I’ve become more conscious about markets as I’ve released more games. I want to make games that I want to make but I believe I can still make games that both these groups enjoy. If you make the games easy to get into, the controls simple, and don’t start off with too crazy a difficulty, you can hook casual gamers and they may not even notice as you ramp up difficulty in later levels in order to please the hardcore crowd.

By nature of the genres they occupy, I think Nasty and Hypership had to be more difficult games to play and master and do take a bit of a different mentality to enjoy. Abduction Action! can be played like a sandbox game, anyone can just go in and mess around, cause trouble and have fun. That’s not hard to do at all.

WMD:
How did you promote the games?

Kris:
My basic formula thus far as been sending out press releases, creating a trailer for my games, asking websites to review my games, and talking about my games as much as I can with whomever will listen. I’ve done several podcasts, interviews, etc. While I like to hear myself talk, I do those to promote the games and to try and build a fan base. I have a website, funinfused.com, and tweet a lot on twitter too. I even went so far as creating an HTML5 version of Hypership so gamers can play online, have fun, and hopefully buy the full XBLIG version.

I’ve tried buying ad space before and it hasn’t worked out well. Driving people to the Xbox to buy games is hard and when the games are only $1, it doesn’t pay off.

WMD:
You’re definitely active within the community. I do wonder with tweeting whether XBLIG fans, myself included, do ourselves a disservice to tweet mostly to the #XBLIG hashtag, which is preaching to the converted, when we could be tweeting to #Xbox, or even #gaming, and reach out to a broader market. You have some tremendously fun games, and there are more who would enjoy them if they only knew about them I believe.

Kris:
I think there are gamers that look at the XBLIG hashtag but you’re right in thinking its mostly other developers. A more general tag would likely help as one of the big issues with XBLIG is that it isn’t that well known and trafficked.

WMD:
I’ve recently been tweeting to “#xbox” and “#indiegames” too, and occasionally even to “#gaming”. I’m selective, if it’s XNA development related then I don’t bother, but if it’s a game review I reach out to as broad a market as I think could possibly be interested. I want everyone who might possibly be interested to know about XBLIGs. Developers obviously need to think this way too. We can’t become resigned to the status quo.

Kris:
I should probably start doing something like that too. The XBLIG market isn’t big enough. We need to bring more people in and showing only the people that already know about us isn’t helping to do that.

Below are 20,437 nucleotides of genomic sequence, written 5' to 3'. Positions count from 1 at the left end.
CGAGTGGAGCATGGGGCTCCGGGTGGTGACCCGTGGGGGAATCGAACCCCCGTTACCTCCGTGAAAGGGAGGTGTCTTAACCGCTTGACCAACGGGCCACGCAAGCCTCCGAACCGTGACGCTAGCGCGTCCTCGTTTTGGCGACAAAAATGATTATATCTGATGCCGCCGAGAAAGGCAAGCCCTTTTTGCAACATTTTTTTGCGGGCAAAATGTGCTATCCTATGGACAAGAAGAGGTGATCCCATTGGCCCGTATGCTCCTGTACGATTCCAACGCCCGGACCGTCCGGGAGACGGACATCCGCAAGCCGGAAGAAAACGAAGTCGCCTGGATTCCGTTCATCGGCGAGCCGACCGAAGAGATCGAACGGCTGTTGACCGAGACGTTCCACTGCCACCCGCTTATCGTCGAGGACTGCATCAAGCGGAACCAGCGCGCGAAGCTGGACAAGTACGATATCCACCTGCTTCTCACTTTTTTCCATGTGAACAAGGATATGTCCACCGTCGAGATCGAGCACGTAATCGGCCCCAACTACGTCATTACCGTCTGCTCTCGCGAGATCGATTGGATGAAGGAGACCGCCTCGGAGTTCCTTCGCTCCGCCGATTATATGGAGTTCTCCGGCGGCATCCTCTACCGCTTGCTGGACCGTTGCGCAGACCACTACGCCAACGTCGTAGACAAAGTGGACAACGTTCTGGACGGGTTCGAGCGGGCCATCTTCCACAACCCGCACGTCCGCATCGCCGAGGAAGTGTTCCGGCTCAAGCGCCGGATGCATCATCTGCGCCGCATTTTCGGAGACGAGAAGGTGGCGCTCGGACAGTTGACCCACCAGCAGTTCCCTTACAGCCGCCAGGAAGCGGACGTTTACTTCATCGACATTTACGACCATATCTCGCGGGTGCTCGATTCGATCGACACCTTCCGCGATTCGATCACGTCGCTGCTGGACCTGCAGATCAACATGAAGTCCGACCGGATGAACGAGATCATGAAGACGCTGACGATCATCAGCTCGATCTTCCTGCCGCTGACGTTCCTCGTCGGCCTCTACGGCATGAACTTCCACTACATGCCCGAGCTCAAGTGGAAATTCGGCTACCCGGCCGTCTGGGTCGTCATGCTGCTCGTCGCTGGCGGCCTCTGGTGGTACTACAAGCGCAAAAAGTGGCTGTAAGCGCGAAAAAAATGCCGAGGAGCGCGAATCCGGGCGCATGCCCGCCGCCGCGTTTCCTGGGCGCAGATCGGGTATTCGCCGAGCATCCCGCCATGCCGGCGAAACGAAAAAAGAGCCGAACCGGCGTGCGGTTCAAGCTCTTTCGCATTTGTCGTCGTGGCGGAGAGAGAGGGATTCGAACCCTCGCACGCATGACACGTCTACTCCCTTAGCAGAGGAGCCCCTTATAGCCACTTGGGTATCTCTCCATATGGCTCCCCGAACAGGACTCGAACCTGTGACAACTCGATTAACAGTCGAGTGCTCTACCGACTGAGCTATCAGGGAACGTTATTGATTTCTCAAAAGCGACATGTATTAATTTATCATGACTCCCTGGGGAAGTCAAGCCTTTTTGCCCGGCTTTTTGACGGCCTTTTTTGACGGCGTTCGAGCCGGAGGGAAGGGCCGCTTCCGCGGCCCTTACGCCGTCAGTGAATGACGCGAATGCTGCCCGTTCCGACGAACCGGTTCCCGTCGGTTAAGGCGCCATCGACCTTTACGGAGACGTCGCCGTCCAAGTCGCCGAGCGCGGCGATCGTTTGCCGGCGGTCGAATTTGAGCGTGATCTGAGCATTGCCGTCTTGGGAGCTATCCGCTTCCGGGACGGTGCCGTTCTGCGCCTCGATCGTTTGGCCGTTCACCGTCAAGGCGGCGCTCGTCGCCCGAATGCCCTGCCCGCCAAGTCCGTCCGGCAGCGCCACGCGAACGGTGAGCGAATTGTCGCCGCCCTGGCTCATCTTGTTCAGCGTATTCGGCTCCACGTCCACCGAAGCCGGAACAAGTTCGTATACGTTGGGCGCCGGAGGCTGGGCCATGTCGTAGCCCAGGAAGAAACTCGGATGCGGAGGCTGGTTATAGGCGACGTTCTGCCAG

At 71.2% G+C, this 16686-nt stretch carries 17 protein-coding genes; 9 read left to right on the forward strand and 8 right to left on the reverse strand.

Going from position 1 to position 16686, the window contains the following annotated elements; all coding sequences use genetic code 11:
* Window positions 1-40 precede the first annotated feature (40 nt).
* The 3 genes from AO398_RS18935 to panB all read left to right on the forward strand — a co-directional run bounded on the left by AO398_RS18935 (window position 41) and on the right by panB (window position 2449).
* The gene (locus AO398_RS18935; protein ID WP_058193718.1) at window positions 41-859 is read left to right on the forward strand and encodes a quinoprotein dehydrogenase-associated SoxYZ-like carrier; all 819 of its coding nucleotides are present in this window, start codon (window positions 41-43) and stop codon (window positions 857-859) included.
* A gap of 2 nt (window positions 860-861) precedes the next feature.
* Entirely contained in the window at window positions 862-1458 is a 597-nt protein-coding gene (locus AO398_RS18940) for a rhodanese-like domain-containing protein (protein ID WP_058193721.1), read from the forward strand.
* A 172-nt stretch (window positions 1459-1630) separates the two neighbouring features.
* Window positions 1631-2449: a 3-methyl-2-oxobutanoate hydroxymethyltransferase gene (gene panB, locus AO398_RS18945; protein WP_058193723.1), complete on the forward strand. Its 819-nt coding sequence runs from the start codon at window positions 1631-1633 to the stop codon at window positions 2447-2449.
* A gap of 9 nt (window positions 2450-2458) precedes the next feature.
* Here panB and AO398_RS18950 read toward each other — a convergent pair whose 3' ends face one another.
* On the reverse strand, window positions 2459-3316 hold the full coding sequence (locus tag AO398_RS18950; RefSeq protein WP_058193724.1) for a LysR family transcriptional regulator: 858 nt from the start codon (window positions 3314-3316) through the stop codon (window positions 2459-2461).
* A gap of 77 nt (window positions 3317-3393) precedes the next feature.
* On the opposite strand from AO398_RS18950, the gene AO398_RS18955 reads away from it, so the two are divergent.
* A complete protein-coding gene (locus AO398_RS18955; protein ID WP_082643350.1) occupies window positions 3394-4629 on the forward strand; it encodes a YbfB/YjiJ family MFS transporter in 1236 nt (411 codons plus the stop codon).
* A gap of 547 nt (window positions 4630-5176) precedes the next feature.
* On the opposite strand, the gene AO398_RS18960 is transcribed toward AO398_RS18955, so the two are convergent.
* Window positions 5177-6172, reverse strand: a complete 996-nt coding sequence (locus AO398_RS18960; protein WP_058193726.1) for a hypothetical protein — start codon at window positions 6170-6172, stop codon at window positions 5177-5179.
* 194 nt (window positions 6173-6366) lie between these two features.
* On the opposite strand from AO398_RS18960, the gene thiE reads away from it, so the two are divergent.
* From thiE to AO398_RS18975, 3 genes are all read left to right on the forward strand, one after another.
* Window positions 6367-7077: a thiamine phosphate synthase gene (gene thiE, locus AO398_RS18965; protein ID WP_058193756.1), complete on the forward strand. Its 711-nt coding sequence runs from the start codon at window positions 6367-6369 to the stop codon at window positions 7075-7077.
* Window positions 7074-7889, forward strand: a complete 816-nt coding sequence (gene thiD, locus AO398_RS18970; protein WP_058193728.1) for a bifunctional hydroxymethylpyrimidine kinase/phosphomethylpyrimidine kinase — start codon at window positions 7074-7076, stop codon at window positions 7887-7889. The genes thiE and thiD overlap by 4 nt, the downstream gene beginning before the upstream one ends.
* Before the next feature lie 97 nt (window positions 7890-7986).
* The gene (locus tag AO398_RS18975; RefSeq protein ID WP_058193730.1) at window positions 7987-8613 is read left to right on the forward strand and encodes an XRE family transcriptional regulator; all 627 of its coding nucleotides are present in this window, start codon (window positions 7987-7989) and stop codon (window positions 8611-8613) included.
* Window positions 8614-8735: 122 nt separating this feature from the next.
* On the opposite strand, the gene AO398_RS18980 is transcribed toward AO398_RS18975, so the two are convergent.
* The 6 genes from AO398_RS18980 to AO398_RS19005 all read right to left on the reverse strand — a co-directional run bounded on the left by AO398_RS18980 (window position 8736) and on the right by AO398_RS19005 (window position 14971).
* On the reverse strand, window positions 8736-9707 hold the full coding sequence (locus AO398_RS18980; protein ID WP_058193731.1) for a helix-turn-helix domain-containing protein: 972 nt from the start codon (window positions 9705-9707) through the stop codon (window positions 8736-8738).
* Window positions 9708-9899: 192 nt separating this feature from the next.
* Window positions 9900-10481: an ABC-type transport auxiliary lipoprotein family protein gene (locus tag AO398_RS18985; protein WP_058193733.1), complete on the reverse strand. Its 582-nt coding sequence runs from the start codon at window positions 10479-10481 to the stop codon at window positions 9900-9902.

WMD:
My sense is that the XBLIG market has grown, but the number of games coming out is growing at least as fast as the market is growing so most developers aren’t seeing immediate benefits from this.

Kris:
One of the big things I thought the Winter Uprising accomplished was doing just that. Lots of people that didn’t know about Indie games now do, even if that didn’t translate to immediate sales success for many of those games, I do believe it helped bring in new eyes and also improve the overall perception of the channel.

I’m hearing the market has grown too but I have no idea how much. There certainly are a ton of games available now which means there are a lot more for gamers to choose from. A larger marketplace probably results in higher sales for some of the top games but the trickle down to games lost in the shuffle isn’t apparent.

WMD:
What do you think of the pricing model for XBLIG?

Kris:
I’m not a huge fan. 80 I think is a good low end price, but there need to be more options besides just 240 and 400. No 160? Nothing higher than 400? Bigger than the price points themselves is the fact that we can only change them once every three months. When I released Nasty, it was priced at 400 points. It was obvious to me within 2 days that this was too high for what the marketplace expected. But I had to leave it at that price for three months. After I dropped the price to 80 points, I started selling 15 times more copies. Nasty would have done a lot better had I been able to quickly change that price. Being locked in like this also prevents XBLIG from doing sales events. If you look at games on Steam, those games on sale often make a killing, but we can’t really do that. That would be a good promotional tool to have.

WMD:
Thank you for your time. I look forward to the second part of this interview. That’ll give you one more chance to own up to the Choplifter inspiration for Abduction Action!

Kris:
Ha ha. We’ll see. Thanks for the interview. Talk again soon.